The influence of the No Syphilis Project on congenital syphilis admissions between 2018 and 2019
Keywords:syphilis, congenital, public policy, health services research, epidemiology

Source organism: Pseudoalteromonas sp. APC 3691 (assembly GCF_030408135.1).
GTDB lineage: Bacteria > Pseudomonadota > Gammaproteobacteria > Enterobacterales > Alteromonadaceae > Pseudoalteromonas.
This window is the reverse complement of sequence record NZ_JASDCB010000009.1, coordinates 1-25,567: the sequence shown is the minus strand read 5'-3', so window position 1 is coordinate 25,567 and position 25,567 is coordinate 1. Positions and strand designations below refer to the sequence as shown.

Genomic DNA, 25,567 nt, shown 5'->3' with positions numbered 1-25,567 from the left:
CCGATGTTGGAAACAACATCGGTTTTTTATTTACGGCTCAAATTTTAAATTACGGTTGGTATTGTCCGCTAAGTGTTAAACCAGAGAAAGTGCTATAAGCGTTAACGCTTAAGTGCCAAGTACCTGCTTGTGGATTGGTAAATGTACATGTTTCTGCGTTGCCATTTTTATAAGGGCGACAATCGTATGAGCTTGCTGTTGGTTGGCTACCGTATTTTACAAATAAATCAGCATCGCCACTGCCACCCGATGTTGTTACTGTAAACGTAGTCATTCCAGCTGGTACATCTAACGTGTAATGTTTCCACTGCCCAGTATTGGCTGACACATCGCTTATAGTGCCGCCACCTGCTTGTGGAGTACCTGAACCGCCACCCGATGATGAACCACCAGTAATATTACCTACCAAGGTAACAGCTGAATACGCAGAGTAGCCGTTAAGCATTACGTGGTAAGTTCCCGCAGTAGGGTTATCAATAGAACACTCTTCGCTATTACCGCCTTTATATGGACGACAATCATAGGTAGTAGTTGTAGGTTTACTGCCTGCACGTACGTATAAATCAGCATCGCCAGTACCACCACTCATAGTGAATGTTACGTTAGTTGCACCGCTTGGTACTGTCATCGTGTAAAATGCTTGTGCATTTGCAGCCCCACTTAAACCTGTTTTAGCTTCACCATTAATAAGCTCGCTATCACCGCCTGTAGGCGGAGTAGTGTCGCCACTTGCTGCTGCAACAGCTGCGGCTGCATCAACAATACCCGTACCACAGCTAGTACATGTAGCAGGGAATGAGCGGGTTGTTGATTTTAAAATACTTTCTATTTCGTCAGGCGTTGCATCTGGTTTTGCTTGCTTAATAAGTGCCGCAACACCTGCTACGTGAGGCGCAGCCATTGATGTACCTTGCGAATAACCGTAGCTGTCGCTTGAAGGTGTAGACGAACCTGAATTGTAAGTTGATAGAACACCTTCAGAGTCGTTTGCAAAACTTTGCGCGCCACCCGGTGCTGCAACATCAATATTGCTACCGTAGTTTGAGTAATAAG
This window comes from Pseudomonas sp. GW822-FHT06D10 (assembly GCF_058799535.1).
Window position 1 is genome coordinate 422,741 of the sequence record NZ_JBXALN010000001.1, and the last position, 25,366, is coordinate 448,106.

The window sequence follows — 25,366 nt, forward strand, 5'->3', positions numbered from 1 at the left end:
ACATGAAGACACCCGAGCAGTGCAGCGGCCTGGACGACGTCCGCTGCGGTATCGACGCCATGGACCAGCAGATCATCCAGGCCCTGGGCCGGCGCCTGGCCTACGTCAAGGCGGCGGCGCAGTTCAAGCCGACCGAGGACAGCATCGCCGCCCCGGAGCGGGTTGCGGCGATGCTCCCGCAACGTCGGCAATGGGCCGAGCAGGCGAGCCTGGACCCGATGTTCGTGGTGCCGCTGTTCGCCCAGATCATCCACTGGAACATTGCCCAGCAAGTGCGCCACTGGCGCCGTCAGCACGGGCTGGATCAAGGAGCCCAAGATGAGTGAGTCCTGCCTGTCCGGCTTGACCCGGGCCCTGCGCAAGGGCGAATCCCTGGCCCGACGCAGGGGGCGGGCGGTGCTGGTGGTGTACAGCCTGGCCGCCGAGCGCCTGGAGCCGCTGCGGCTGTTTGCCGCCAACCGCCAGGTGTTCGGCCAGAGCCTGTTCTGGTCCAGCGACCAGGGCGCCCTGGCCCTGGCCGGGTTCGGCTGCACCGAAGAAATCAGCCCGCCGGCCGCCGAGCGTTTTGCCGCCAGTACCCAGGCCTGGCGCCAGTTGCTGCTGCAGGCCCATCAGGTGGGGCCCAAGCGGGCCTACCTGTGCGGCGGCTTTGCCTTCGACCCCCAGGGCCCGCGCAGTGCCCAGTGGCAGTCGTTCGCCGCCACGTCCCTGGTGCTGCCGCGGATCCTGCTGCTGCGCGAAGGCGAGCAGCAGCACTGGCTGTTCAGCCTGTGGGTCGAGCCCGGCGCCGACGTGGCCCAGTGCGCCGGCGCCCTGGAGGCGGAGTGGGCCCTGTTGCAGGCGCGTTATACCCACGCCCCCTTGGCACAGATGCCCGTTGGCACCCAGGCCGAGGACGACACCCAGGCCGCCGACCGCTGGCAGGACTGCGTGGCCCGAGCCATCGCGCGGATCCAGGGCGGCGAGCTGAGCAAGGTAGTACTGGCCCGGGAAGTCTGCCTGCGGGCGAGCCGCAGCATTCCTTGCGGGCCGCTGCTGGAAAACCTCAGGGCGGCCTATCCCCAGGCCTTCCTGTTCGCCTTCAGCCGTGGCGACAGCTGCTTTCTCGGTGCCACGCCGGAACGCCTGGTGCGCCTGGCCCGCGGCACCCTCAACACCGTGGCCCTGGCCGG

Introduction: The syphilis epidemic in Brazil, as evidenced by the Indicators and Basic Data on Syphilis in Brazilian Municipalities, published and updated annually by the Ministry of Health, shows that the growing number of cases dates back to 2010 and 2019 was the first in the long series of ten years to show a retreat. Over the years 2017 and 2018, from an agreement signed between the Brazilian Ministry of Health, the Universidade Federal do Rio Grande do Norte (UFRN), and the Pan American Health Organization (PAHO), policies to fight syphilis related to diagnosis, treatment, prevention and management are being implemented. Objective: The objective of the work was to test the hypothesis that the No Syphilis Project has influenced the decline of Congenital Syphilis hospitalizations in Brazilian municipalities since May 2018. Methods: This is an ecological study that compared time series of Congenital Syphilis hospitalizations before and after the implementation of the No Syphilis Project in the Priority municipalities for the project and in Other municipalities. The variables were analyzed by the Chi-square test to rule out the randomness of the results. The series were also analyzed by Linear Regression to measure the degrees of correlation between them. Results: Significance was identified for the reduction of admissions by congenital syphilis occurred after the implementation of the project (p<0.00001). The coefficient of determination R2 among the variables that measured admissions for congenital syphilis in the Priority municipalities and in the Other municipalities fell in the period from 0.884 to 0.261 attesting to the disassociation of the series from the project’s performance. Conclusion: The results obtained in the work are compatible with the effectiveness of the actions developed by the No Syphilis Project in the fight against congenital syphilis in Brazil.
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